While watching this past weekend's excellent new "Mad Men" episode "Signal 30," I realized something that I should have understood long ago: Hollywood loves to hate on suburbia. The offsprings of cities have come to represent boredom and loss of youth, amongst other things. They can be purgatory or hell, depending on how you look at it. Even when they do look nice, there is usually some joke behind it. In front of the camera, a suburban town never looks like a purely good place to live.
Let's start with this week's "Mad Men" and go back and around. This episode found the spoiled heir Pete Campbell (Vincent Kartheiser) going slowly insane in his new home in Cos Cob, Connecticut where, according to his wife Trudy (Alison "#AnniesBoobs" Brie), there are no bakeries or Greenbergs. As a Connecticut resident, I assure you that there are in fact an abundance of Greenbergs.
|So this is how people in Connecticut are supposed to dress?|
Perhaps the most well-known recent example of suburban angst is "American Beauty." Lester Burnham (Kevin Spacey) is unhappy mainly because he has been rendered useless by both his family and his job. But he also seems to hate everything he owns, and these "things" are as useless to him as he is to everyone else. "American Beauty" does not suggest that every suburbanite is a miserable mess. The happiest and most together people in "American Beauty" is the gay couple. Perhaps that is because they have nothing hide, while everyone else seems to have so much to conceal. It is so easy to hide everything away behind a white picket fence. Filmmakers must think that city dwellers are less miserable because they are much more involved in the world they inhabit.
Even the portrayals of suburbia that seem positive are oozing with irony. The hilariously picture perfect Lumberton of "Blue Velvet" is just a front for violent perversion and creepy Roy Orbison impersonators. Same goes for the world of "Happiness," where even the most stable family man can secretly be a child molester. In recent shows "Weeds" and "Cougar Town"* the orderly planned neighborhoods of Southern California and Florida are just made out of ticky tacky.
So maybe these examples aren't saying that suburban life is totally terrible and you're all spoiled rotten. The camera and the script are meant to capture hidden human truths, and a solid truth comes from the last line of "Some Like it Hot": "Well, nobody's perfect." Everything that claims to be is just hiding some tragic flaws. Most suburbanites we see on the big and small screens are portrayed as prisoners: the men have been emasculated and the women have been tamed. Is this really what living in the country does to you, or is that just a part of getting old and having a family? That may be as difficult as asking whether the chicken, or the egg that needs you to pick them up at soccer practice, came first.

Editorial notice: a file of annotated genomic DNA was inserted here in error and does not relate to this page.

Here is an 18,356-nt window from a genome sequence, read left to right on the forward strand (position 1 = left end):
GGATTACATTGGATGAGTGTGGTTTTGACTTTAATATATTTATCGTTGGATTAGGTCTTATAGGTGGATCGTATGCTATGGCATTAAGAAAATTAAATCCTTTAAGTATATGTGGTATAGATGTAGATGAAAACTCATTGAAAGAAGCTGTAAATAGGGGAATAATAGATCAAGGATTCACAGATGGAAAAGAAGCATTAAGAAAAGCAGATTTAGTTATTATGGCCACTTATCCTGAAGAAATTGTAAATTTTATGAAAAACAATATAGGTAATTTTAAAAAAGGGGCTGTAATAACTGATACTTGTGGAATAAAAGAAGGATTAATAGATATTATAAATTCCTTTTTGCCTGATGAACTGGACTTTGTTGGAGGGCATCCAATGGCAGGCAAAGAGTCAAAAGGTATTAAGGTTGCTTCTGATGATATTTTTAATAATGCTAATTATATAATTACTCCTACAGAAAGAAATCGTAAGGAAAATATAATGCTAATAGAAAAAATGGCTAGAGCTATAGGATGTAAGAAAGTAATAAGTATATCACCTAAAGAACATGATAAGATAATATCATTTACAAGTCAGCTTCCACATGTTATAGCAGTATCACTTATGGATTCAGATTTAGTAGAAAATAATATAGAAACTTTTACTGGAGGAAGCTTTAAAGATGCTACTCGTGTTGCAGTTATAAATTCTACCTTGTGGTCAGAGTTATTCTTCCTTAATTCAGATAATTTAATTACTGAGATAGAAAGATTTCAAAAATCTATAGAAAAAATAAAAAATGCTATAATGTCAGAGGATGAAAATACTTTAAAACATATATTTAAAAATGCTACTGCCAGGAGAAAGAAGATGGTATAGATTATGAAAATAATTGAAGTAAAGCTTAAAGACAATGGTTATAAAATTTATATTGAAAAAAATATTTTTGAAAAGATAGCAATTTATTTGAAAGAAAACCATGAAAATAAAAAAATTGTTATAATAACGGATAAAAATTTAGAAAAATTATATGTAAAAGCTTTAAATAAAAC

"Mad Men" did some good in making life outside of a metropolis seem half good: at least they acknowledged the fresh air and ample space. The most positive portrayals of the suburbs I have seen in film came from the eyes of teenagers living in very different eras: "American Graffiti" and "Dazed and Confused." Maybe that is because teenagers are better at entertaining themselves. A life without commitment is definitely easiest. But then again, the 60s and 70s felt a lot more alive. There were still disc jockeys on the radio and small community theaters.
Big cities will always have that culture. Small towns are so prone to losing it. It is once that the uniqueness that makes us feel human has disappeared that suburban life becomes something negative. So Hollywood doesn't necessarily hate your stupid suburb, it just hates how plain and monotonous small town America has seemed to become.
*Yes, I have seen "Cougar Town" and yes, it actually is not half bad.
|I can't get enough of this. There should be a spinoff sitcom called "Everybody Hates Pete."|